other times, i let novelty runs its full course before a new food trend ousts its counterpart off the pedestal.

in the case of the salted egg yolk croissant phenomenon, it was the latter.

salted egg yolk in bun is nothing new. in fact, it is a staple at chinese dim sum eateries.
however, it was mind boggling that during the peak of the food trend, food eateries could have slathered salted egg yolk custard on almost anything and the crowd would have gobbled it up in no time. maybe it's the revolutionary east meets west roots. or maybe it was the pairing the salty & sweet.

with a story featured in an international newspaper going "will the salted egg yolk trend ever die out?" i had to get to the bottom of it - it being the reason behind the craze behind this movement, headlining the local food scene for several months.

two of the most talked about salted egg yolk croissants later, the one thing i've managed to figure out is that i'm a fan. 

not an obsessive fan, but a fan. 

le molten egg yolk custard croissant at le bread days (rm 7.30) stirred quite the controversy, a love-hate relationship with its following. poor service by the staff had aggravated hordes of people swarming to the quaint pastry shop in ss2 - the overwhelming popularity was something le bread days wasn't prepared for, making no room whatsoever for reservations for its signature pastry.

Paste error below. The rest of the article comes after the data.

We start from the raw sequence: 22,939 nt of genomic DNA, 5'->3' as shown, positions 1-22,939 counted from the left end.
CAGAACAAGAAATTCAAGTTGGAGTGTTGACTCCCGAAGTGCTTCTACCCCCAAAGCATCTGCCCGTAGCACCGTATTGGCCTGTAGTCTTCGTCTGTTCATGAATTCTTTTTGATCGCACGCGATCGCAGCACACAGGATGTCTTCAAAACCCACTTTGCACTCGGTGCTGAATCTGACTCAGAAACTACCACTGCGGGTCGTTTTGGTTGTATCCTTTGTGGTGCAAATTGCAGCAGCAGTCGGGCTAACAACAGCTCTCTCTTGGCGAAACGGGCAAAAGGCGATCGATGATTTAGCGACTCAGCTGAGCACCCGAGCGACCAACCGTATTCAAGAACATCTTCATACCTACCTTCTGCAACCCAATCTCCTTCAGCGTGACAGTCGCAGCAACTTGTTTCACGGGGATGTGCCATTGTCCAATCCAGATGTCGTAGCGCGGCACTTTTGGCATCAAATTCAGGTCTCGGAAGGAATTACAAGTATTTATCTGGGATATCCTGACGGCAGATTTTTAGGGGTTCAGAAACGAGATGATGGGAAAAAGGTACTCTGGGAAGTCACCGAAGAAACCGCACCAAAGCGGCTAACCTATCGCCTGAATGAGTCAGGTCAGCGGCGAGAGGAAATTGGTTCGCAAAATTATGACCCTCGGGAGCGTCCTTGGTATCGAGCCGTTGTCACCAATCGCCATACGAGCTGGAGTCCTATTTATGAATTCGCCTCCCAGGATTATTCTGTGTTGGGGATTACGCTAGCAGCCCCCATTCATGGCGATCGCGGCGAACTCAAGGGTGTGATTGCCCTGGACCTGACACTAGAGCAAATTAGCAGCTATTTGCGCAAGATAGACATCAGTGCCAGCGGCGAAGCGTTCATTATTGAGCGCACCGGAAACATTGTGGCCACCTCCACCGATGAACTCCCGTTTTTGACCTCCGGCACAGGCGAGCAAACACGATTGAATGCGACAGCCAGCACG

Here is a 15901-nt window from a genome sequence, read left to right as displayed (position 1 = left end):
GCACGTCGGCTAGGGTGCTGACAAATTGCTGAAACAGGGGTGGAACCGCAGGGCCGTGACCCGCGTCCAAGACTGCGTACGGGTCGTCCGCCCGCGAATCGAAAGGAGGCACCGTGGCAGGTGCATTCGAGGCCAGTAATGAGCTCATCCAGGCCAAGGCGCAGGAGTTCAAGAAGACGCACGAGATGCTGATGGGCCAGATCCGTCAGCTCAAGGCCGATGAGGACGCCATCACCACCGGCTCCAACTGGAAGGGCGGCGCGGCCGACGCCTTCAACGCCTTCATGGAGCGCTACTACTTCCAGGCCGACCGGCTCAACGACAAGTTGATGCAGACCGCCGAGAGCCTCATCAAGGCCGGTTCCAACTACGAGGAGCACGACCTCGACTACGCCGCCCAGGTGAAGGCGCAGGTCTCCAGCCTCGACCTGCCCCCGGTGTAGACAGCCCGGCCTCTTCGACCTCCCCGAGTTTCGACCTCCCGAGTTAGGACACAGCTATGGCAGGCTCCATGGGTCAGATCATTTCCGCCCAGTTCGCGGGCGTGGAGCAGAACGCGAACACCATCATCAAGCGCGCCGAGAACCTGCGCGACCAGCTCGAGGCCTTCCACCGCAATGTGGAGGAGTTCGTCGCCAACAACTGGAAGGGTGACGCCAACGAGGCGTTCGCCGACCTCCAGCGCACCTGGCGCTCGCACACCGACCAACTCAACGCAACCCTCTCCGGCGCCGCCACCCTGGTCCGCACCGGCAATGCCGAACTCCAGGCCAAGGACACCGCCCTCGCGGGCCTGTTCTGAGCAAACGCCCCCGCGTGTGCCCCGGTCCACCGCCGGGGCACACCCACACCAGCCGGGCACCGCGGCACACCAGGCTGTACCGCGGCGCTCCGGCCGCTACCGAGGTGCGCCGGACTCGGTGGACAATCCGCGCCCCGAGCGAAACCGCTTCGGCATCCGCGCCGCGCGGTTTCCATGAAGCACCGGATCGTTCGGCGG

the crispy shell of the croissant crackled briefly before giving way under the pressure of the knife as the rich golden molten lava of the salted egg yolk oozed out from the cut, while some ebbed into the crevices of the honeycomb insides of the soft freshly baked bread. i eagerly took a lick of the molten lava - a strong salted egg yolk flavor but with sweet undertones that managed to sneak in to achieve a salty-sweet balance. the crunchy ends of the crescent were probably my favorite bite.